F1 or F2 seeds?
Most of you will be aware that many seeds are available as F1 hybrids; perhaps fewer will have seen F2 hybrids like the packet of Thompson and Morgan Pansy seeds (Viola x wittrockiana 'Jolly Joker') I bought recently.
I had thought that F1 seeds (flowers and vegetables) generally produced vigorous growth and uniform colour, habit and yield. I also believed that the seeds from F1 produced plants were either not fertile or of unpredictable quality. So how could you get F2 seeds?
I asked Thompson and Morgan what the terms meant, and received the following reply:
"F1 hybrids are first generation plants obtained from crossing two selected pure-breeding parents to produce uniform, vigorous, and high yielding offspring. Seed from F1 hybrids does not come true. To produce consistent F1 hybrids, the original cross must be repeated each time, or plants are propagated via cuttings.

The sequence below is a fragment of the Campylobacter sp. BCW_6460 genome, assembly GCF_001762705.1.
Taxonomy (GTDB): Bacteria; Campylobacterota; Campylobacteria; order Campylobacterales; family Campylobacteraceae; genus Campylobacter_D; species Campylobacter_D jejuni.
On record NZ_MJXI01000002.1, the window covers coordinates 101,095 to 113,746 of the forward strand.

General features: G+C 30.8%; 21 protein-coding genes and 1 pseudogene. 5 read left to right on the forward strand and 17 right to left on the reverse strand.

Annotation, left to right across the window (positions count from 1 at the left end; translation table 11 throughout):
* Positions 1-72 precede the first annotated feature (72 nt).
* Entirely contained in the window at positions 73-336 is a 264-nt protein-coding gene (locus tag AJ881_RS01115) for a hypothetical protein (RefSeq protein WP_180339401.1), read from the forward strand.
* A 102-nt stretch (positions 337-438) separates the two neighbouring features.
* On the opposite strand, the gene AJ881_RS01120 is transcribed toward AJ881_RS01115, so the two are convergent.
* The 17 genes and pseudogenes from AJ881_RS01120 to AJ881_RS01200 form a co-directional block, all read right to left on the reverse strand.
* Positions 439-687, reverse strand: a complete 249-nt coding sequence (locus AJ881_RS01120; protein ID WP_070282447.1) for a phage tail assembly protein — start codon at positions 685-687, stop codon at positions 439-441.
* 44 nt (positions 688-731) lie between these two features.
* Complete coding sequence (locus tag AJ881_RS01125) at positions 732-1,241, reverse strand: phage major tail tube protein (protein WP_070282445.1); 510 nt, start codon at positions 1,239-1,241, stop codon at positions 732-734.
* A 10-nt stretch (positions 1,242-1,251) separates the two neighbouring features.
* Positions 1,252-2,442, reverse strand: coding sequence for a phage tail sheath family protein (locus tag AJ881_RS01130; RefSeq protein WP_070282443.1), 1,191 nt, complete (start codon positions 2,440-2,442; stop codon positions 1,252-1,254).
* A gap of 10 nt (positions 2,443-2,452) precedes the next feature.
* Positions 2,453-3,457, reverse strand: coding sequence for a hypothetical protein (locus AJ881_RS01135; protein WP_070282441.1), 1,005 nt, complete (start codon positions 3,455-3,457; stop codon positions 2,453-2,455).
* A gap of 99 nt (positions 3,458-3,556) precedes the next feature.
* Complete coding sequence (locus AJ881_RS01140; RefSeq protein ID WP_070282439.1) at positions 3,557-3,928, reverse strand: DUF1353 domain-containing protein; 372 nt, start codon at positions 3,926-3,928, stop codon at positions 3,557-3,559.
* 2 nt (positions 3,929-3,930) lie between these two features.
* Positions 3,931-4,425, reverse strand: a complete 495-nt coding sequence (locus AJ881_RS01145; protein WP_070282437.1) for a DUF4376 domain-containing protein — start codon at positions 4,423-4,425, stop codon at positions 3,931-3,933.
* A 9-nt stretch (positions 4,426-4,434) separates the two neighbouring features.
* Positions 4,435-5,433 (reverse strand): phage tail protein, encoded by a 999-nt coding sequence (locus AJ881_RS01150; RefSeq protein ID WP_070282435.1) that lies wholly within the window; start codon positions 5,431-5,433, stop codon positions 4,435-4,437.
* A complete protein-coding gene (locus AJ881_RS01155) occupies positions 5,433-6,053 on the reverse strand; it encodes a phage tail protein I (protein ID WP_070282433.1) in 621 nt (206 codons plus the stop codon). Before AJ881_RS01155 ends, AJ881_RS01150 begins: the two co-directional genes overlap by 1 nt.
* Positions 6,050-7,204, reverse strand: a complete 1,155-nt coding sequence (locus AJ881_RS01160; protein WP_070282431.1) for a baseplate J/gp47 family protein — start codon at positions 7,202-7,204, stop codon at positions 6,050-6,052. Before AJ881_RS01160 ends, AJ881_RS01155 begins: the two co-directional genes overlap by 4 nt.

F2 hybrids are the second generation plants from self or cross fertilization of F1 hybrids, resulting in a variation on the original F1 cross, producing a new and different plant. There is no particular advantage, it would be another variety to the original."
John Cushnie, in his excellent book 'How to Propagate', states ' The F2 offspring (of F1 parents) will be variable and mostly below an acceptable standard for quality'. So how, I wonder, can you get F2 seeds producing flowers all of identical form and colour. I still don't understand! Like everything in life, the more you look the more complicated it gets.